Workers’ Rights and the Kingdom of Heaven

Philippians 1:21-30; Matthew 20:1-16

“Am I not allowed to do what I choose with what belongs to me? Or are you envious because I am generous? So the last will be first, and the first will be last.” Matthew 20:15-16

Some say that human beings are hardwired with a strong sense of what’s fair and what’s not. Maybe. But even if it’s not part of our DNA, it seems pretty clear that the resentment we feel when treated unjustly is learned early and runs deep. Ever been in a room full of toddlers when there aren’t enough toys to go around?

We don’t seem to lose that sense of personal violation and moral indignation as we get older. The toys we fight over as adults may be bigger and more sophisticated—they may even be things like careers and promotions and reputations—but we are often as petty and possessive as any preschooler in our scramble to claim what we believe is rightfully ours. Read more

70 x 7 and 9/11

Forgive your neighbor the wrong he has done, and then your sins will be pardoned when you pray. (Sirach 28:2)

Then Peter came and said to him, “Lord, if another member of the church sins against me, how often should I forgive? As many as seven times?” Jesus said to him, “Not seven times, but, I tell you, seventy-seven times. (Matthew 18:21-22)

At a time like this—the week we recall the attacks of September 11, 2001—it is instructive to set the script of American civil piety next to the scriptures assigned for the twenty-fourth Sunday in Ordinary Time. This week we’ve been admonished by politicians and others to “remember and never forget” that terrible day seven years ago. This Sunday Jesus will tell us (again) that forgiveness is the required response to those who sin against us. Read more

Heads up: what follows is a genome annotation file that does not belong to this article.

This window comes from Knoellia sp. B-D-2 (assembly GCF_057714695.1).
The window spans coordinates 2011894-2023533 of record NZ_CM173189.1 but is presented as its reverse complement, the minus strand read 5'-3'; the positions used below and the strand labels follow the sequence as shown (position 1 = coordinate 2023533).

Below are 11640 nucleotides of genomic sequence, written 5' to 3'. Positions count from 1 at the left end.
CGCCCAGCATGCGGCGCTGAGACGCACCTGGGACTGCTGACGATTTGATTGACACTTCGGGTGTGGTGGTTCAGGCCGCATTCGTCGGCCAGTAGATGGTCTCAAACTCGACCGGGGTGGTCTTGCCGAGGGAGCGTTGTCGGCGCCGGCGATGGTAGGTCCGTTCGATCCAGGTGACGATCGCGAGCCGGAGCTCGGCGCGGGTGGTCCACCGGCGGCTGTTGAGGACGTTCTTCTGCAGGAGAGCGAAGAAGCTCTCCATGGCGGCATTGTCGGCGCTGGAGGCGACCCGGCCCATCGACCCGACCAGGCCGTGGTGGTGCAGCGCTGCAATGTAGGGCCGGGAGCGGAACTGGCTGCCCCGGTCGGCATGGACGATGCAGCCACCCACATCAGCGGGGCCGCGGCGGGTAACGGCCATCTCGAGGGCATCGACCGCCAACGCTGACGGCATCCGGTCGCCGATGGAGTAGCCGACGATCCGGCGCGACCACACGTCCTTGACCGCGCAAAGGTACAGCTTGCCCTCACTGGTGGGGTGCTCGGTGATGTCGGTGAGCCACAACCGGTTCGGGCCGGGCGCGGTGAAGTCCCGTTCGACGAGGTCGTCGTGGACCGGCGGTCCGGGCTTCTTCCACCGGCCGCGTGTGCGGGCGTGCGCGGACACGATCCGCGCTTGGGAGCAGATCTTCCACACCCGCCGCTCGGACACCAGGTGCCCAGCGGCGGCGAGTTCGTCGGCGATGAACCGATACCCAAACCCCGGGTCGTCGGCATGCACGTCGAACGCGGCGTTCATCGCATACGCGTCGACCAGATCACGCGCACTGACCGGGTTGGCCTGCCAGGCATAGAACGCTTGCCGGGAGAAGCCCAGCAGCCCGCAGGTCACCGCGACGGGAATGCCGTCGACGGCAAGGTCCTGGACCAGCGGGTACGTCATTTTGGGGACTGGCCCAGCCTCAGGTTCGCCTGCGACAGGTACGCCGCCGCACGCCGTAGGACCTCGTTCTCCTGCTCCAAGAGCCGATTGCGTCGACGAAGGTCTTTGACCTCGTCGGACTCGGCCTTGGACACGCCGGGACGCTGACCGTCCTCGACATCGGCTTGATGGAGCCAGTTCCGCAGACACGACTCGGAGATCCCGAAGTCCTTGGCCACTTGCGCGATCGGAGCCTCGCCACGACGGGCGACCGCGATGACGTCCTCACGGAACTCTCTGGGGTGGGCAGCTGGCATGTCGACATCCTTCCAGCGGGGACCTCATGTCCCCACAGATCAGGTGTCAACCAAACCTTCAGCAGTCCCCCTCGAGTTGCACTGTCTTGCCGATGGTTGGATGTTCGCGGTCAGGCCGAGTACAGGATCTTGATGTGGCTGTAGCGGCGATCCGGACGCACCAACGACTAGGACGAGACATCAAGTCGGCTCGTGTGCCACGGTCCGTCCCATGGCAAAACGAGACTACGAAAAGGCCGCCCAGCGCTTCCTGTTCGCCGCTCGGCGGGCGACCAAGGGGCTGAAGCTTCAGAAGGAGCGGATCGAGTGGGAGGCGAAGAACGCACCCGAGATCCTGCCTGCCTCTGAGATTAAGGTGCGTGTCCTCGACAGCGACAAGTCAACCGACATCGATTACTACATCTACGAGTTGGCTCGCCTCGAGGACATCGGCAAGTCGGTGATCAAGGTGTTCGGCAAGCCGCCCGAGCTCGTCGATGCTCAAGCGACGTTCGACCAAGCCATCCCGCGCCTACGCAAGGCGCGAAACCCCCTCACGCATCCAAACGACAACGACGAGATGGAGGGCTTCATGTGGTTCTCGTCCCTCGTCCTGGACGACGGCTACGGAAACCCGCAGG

Love and Power

Romans 13:8-14; Matthew 18:15-20

I’m a political junkie. And like many addicts, I’ve been bingeing lately, and I’m not proud of it. I know better (as most junkies do), but I can’t seem to help myself. Two weeks of convention hoopla—spin and jive, sentiment and spectacle, smugness and sarcasm—have left me more hopeless than ever about the state of political discourse in the United States of America.

Where’s the maturity and civility and humility? Where’s the courage to cast our political, economic, and moral challenges in the nuanced ways they require? Why are we afraid of complexity, subtlety, complicated truth? And perhaps most distressing: Why are we so hostile to one another? Read more

Useless

Exodus 3:1-15, Romans 12:9-21, Matthew 16:21-28

A good friend who teaches Theology at a seminary in another part of the country likes occasionally to begin his new classes with the pronouncement that “God is useless.” As you might expect, this assertion is usually not well received by the pious young women and men on the other side of the lectern, who find it shocking, offensive, and even blasphemous. My friend anticipates these reactions, of course, and I suspect he enjoys his students’ outrage (All of us professors have a bit of the ham-provocateur in us.). But he does not assert God’s uselessness simply for the shock value. The claim that God is “useless” is among the most important truths of Christian faith, and one of the central messages of this morning’s Old Testament lesson. Read more

Immigration and the Hebrew Midwives

Exodus 1:8-2:10; Matthew 16:13-20

“For as in absolute governments the king is law, so in free countries the law ought to be king; and there ought to be no other.” – Thomas Paine, 1776

“But the midwives feared God; they did not do as the king of Egypt commanded them.”- Exodus 1:17

In a class I used to teach called “Women and the Bible” my students and I would examine the Exodus story of the Hebrew midwives, Shiphrah and Puah, as one in a long line of narratives about female tricksters. Through their wily and inventive ways, these women and others like them (Rebekah, Tamar, Rahab, Michal) carry out the purposes of Yahweh and extend the fortunes of Israel. They may not possess any real authority in the patriarchal world they inhabit but these clever women do wield remarkable power. Read more